• Embrace change. You must be adaptable enough to admit when you are wrong and brave enough to make the correction, even if it makes you uncomfortable.
    • Stop being a human sacrifice. Our society’s unspoken rules mandate helping others, even if they hurt you and are unappreciative of your sacrifice. Giving time, energy and money to unappreciative friends, family members and coworkers is a common bad habit.
    • Nurture Yourself First. Nurturing yourself is vital. It’s like putting on your own oxygen mask first before you help other passengers on a falling plane. If you don’t, you become part of the problem instead of part of the solution.
    • Speak up and stand up. There’s nothing wrong with a selfless sacrifice every now and then. It is when you continue to allow others to take advantage of your reluctance to say “no” that you end up in trouble. Don’t hesitate to say, “No, I cannot do this."

    Meet Dr. Tatsuguchi at her book signing on Thursday, November 15, from 10AM to noon at the Kuakini Hospital Gift Shop (347 North Kuakini St.).

  • Why Smart People Do the Same Dumb Things

    You're a smart person, right? But we bet you've found yourself wondering how you've ended up doing the same dumb thing AGAIN. We've all done it—expected a different outcome when we haven't changed a thing about what we're doing; let the same person take advantage of us for the umpteenth time; said "yes" when we promised ourselves we'd say "no."

    Why can't we stop? Why do we do this over and over again?

    Psychologist Dr. Rosalie Tatsuguchi identifies the most common culprit as the ingrained belief systems we hold—our personal paradigms, the rules that dictate our lives. Why do we develop these paradigms and how do we break out of the problematic patterns that prevent us from leading happy lives? How does the cultural landscape of Hawaii contribute to developing these paradigms? Dr. Tatsuguchi offers ways to realize our mistakes and strategies for making meaningful changes in our lives in her new book, Why Smart People Do the Same Dumb Things.

    Dr. Tatsuguchi's book is in stores now, and available at our online shop. You can meet her at an upcoming presentation (see below) at the Japanese Cultural Center of Hawaii and hear her explain the concepts outlined in Why Smart People Do the Same Dumb Things. And be sure to tune in to Sunrise on Hawaii News Now on Mon., July 30 at 8:10AM (broadcasting on KFVE or streaming live online) and "Thinking Out Loud" on KZOO (1210AM) Radio on Mon., July 30 at 6:30pm for interviews with her.

    Presentation & Book  Signing
    Sat., Aug. 11
    1:00 – 2:00pm
    Japanese Cultural Center of Hawaii
    2454 S. Beretania St. / (808) 945-7633

    Here's a sampling of advice from Dr. Tatsuguchi's book (and her presentation):

    How We Develop Personal Paradigms & Problems:

    •  “Dog bite” Rules—A “dog bite” rule is one that you learned to help you efficiently respond to danger or threats but are now taking to extremes. It generally leads you to make mistakes by overreacting, repeating mistakes and wasting time, energy and emotions. You will miss out on a lot unless you learn to manage that response. Subconscious dog bite rules can be a primary source of repeated mistakes for smart people.
    •  Case Study: “Carrie”—For as long as she can remember, Carrie’s older brother resented her birth and existence. She was made to defer to him in all things. He was physically and emotionally abusive to her, but her parents did not stop him and usually blamed her for upsetting him. Carrie learned to suffer in silence, keep out of her brother’s way, and try to handle things on her own. This continued as an adult, such that if something happened at work, it never occurred to her to complain or ask for help. Her dog bite rule said: No one will help; no matter what goes wrong it’s my fault, so I’ll just suffer in silence, handle things on my own and keep working. It’s my responsibility to anticipate and fix all problems in order to avert blow-ups. Because she was not consciously aware of these rules running her life, she was always mentally and physically overwhelmed, both personally and professionally.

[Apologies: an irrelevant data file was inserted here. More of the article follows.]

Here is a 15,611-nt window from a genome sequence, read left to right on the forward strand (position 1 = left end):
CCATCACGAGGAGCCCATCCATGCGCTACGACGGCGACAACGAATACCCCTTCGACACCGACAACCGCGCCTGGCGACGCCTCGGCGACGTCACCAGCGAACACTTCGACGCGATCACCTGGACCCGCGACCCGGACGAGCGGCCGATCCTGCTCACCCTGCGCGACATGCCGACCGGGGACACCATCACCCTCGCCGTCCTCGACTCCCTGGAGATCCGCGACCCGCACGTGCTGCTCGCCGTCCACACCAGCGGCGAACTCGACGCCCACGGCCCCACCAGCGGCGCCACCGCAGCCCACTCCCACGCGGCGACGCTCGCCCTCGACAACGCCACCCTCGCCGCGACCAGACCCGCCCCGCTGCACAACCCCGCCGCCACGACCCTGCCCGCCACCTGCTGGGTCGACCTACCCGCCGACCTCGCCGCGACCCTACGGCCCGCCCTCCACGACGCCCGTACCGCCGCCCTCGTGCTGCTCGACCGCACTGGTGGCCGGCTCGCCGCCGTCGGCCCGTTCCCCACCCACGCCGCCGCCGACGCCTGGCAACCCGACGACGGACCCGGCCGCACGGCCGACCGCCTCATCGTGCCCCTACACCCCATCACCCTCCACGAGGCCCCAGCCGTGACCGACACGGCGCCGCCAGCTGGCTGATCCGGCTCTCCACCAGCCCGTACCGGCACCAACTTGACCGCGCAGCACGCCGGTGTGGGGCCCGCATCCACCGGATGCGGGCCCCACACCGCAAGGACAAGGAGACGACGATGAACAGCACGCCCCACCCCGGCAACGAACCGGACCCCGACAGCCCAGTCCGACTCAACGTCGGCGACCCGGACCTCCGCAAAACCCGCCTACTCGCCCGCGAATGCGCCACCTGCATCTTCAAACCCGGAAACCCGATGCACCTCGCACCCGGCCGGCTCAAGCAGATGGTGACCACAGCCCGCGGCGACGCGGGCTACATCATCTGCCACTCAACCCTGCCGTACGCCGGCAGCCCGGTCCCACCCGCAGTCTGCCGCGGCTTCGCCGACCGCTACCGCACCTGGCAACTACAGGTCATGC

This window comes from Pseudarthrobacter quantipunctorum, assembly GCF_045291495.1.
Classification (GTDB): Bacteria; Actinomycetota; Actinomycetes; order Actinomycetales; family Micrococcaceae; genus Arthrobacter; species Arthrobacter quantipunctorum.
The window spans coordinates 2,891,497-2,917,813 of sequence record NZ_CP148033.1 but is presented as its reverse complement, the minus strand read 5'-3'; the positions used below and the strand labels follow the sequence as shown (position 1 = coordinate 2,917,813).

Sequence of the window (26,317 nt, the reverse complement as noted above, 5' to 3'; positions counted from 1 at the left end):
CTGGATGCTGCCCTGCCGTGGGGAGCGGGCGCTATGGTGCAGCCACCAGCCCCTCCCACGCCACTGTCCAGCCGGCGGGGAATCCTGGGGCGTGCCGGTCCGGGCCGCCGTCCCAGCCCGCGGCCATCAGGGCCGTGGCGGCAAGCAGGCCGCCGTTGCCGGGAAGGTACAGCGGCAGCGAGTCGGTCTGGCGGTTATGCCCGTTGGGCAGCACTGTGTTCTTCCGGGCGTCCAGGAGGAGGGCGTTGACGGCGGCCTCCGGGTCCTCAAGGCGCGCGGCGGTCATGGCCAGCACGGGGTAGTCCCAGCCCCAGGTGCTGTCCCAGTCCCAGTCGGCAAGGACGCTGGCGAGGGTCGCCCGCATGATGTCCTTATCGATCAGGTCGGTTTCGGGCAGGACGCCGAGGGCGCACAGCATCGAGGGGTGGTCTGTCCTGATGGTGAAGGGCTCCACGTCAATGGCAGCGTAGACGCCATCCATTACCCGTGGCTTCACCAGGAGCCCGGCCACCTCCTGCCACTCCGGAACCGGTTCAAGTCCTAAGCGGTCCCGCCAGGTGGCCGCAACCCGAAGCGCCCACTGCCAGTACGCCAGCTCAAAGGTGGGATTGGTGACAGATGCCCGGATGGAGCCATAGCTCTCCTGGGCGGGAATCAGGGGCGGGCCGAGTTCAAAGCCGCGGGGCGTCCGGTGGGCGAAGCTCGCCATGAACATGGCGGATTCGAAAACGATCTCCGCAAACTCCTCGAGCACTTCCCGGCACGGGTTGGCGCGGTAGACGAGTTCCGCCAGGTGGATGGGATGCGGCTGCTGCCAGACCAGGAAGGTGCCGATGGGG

What Can We Do To Change Our Paradigms?

    • Change Requires Making Corrections and Adaptability—Dealing with change requires the ability to see and admit whether things are working or not. You must be able to be adaptable enough to admit when you are wrong and brave enough to make the correction. Not making corrections perpetuates and multiplies the effects of the error. Problems become more difficult to correct because you have to interact with other people and the simple mistake gets complicated by their needs. Below are some examples of types of people who find it difficult to make corrections:

    o The Entitled One: I’m Never Wrong, So I Don’t Have to Fix Anything
    o The Charming Rascal: I’m Truly Sorry I Made a Mistake, But I Did It Again and I Am Not Going to Stop
    o The Warrior: I Won’t Talk About It, But I’ll Try to Fix It

    • Human Sacrifice is Illegal, and It Doesn’t Work—Japanese Buddhist self-sacrifice rules come from the idea that life is full of suffering; Gautama gave up a life of luxury and suffered for seven years to seek the Enlightenment that he shared with humankind. Roman Catholic rules of self-sacrifice come from the example of Christ’s willing acceptance of his own crucifixion and forgiveness of his persecutors in order to bring the word of God to humanity. The unspoken rules say you have to suffer in order to be truly helpful and to help others until you suffer: Give until you can’t give anymore, then give some more, and don’t brag or complain about it. The unspoken rules mandate helping others, even though they hurt you and are unappreciative of your sacrifice. In other words, you aren’t really helping others unless you suffer in the process of helping. This is another dog bite rule that has underlying merit but when taken to extremes leads to dumb mistakes.
    • Nurture Yourself First—Nurturing yourself is vital. It’s like putting on your own oxygen mask first before you help other passengers on a falling plane. If you don’t, you become part of the problem instead of part of the solution. Most of my clients have a difficult time protecting and nurturing themselves because they have been taught that it is selfish to do so. They often feel so much guilt it drives them to exhaustion. They burn out because they give too much. Then they become part of the problem instead of part of the solution.